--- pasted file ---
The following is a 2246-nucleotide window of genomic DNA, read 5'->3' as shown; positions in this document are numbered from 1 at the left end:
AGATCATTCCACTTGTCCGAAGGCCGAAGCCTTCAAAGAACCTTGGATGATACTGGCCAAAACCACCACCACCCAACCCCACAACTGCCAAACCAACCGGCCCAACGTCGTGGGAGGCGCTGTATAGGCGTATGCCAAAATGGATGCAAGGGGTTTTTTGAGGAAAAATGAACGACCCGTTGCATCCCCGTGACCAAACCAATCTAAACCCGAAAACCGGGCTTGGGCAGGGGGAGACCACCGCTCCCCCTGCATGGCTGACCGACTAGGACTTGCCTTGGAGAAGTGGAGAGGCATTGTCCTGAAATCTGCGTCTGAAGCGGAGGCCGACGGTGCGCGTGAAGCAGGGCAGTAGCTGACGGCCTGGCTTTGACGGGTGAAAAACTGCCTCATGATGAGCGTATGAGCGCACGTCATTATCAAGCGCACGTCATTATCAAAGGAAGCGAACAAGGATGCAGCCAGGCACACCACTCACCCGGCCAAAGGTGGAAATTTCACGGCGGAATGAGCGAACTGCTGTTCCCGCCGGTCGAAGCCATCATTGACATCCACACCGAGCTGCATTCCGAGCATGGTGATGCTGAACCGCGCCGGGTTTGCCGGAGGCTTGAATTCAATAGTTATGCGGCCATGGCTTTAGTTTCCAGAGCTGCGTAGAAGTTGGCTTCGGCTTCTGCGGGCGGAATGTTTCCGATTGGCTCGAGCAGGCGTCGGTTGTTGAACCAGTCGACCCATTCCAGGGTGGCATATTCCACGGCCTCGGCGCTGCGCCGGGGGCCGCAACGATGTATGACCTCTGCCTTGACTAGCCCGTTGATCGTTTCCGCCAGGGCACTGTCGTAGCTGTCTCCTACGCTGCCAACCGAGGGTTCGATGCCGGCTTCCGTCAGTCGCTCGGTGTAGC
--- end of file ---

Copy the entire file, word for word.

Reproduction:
The following is a 2246-nucleotide window of genomic DNA, read 5'->3' as shown; positions in this document are numbered from 1 at the left end:
AGATCATTCCACTTGTCCGAAGGCCGAAGCCTTCAAAGAACCTTGGATGATACTGGCCAAAACCACCACCACCCAACCCCACAACTGCCAAACCAACCGGCCCAACGTCGTGGGAGGCGCTGTATAGGCGTATGCCAAAATGGATGCAAGGGGTTTTTTGAGGAAAAATGAACGACCCGTTGCATCCCCGTGACCAAACCAATCTAAACCCGAAAACCGGGCTTGGGCAGGGGGAGACCACCGCTCCCCCTGCATGGCTGACCGACTAGGACTTGCCTTGGAGAAGTGGAGAGGCATTGTCCTGAAATCTGCGTCTGAAGCGGAGGCCGACGGTGCGCGTGAAGCAGGGCAGTAGCTGACGGCCTGGCTTTGACGGGTGAAAAACTGCCTCATGATGAGCGTATGAGCGCACGTCATTATCAAGCGCACGTCATTATCAAAGGAAGCGAACAAGGATGCAGCCAGGCACACCACTCACCCGGCCAAAGGTGGAAATTTCACGGCGGAATGAGCGAACTGCTGTTCCCGCCGGTCGAAGCCATCATTGACATCCACACCGAGCTGCATTCCGAGCATGGTGATGCTGAACCGCGCCGGGTTTGCCGGAGGCTTGAATTCAATAGTTATGCGGCCATGGCTTTAGTTTCCAGAGCTGCGTAGAAGTTGGCTTCGGCTTCTGCGGGCGGAATGTTTCCGATTGGCTCGAGCAGGCGTCGGTTGTTGAACCAGTCGACCCATTCCAGGGTGGCATATTCCACGGCCTCGGCGCTGCGCCGGGGGCCGCAACGATGTATGACCTCTGCCTTGACTAGCCCGTTGATCGTTTCCGCCAGGGCACTGTCGTAGCTGTCTCCTACGCTGCCAACCGAGGGTTCGATGCCGGCTTCCGTCAGTCGCTCGGTGTAGC